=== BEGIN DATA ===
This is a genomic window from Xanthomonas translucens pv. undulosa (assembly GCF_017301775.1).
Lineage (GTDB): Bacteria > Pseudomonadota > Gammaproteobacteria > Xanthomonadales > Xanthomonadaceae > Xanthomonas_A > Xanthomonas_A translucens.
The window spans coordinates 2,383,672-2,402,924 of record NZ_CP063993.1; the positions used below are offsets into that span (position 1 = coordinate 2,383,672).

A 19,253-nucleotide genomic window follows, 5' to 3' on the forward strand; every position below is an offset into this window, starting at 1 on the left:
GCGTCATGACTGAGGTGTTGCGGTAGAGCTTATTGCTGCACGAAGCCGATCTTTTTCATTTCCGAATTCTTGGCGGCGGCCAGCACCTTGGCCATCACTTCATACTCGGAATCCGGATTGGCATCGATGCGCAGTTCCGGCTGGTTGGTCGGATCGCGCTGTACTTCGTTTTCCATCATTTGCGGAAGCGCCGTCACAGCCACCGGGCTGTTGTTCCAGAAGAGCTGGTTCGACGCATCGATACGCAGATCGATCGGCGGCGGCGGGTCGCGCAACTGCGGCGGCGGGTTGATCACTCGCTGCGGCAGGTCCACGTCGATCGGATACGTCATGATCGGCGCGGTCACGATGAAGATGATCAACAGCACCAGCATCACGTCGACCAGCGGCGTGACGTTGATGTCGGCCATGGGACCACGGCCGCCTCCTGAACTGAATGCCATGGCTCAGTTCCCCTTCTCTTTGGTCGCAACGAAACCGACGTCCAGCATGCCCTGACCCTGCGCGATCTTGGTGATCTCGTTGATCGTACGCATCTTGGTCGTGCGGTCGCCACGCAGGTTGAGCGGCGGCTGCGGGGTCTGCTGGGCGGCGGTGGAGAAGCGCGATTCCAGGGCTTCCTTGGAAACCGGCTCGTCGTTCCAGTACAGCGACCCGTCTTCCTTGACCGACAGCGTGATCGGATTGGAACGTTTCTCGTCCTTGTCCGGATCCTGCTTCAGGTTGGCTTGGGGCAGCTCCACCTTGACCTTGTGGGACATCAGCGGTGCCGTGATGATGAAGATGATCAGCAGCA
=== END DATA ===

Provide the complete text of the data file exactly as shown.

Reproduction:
This is a genomic window from Xanthomonas translucens pv. undulosa (assembly GCF_017301775.1).
Lineage (GTDB): Bacteria > Pseudomonadota > Gammaproteobacteria > Xanthomonadales > Xanthomonadaceae > Xanthomonas_A > Xanthomonas_A translucens.
The window spans coordinates 2,383,672-2,402,924 of record NZ_CP063993.1; the positions used below are offsets into that span (position 1 = coordinate 2,383,672).

A 19,253-nucleotide genomic window follows, 5' to 3' on the forward strand; every position below is an offset into this window, starting at 1 on the left:
GCGTCATGACTGAGGTGTTGCGGTAGAGCTTATTGCTGCACGAAGCCGATCTTTTTCATTTCCGAATTCTTGGCGGCGGCCAGCACCTTGGCCATCACTTCATACTCGGAATCCGGATTGGCATCGATGCGCAGTTCCGGCTGGTTGGTCGGATCGCGCTGTACTTCGTTTTCCATCATTTGCGGAAGCGCCGTCACAGCCACCGGGCTGTTGTTCCAGAAGAGCTGGTTCGACGCATCGATACGCAGATCGATCGGCGGCGGCGGGTCGCGCAACTGCGGCGGCGGGTTGATCACTCGCTGCGGCAGGTCCACGTCGATCGGATACGTCATGATCGGCGCGGTCACGATGAAGATGATCAACAGCACCAGCATCACGTCGACCAGCGGCGTGACGTTGATGTCGGCCATGGGACCACGGCCGCCTCCTGAACTGAATGCCATGGCTCAGTTCCCCTTCTCTTTGGTCGCAACGAAACCGACGTCCAGCATGCCCTGACCCTGCGCGATCTTGGTGATCTCGTTGATCGTACGCATCTTGGTCGTGCGGTCGCCACGCAGGTTGAGCGGCGGCTGCGGGGTCTGCTGGGCGGCGGTGGAGAAGCGCGATTCCAGGGCTTCCTTGGAAACCGGCTCGTCGTTCCAGTACAGCGACCCGTCTTCCTTGACCGACAGCGTGATCGGATTGGAACGTTTCTCGTCCTTGTCCGGATCCTGCTTCAGGTTGGCTTGGGGCAGCTCCACCTTGACCTTGTGGGACATCAGCGGTGCCGTGATGATGAAGATGATCAGCAGCA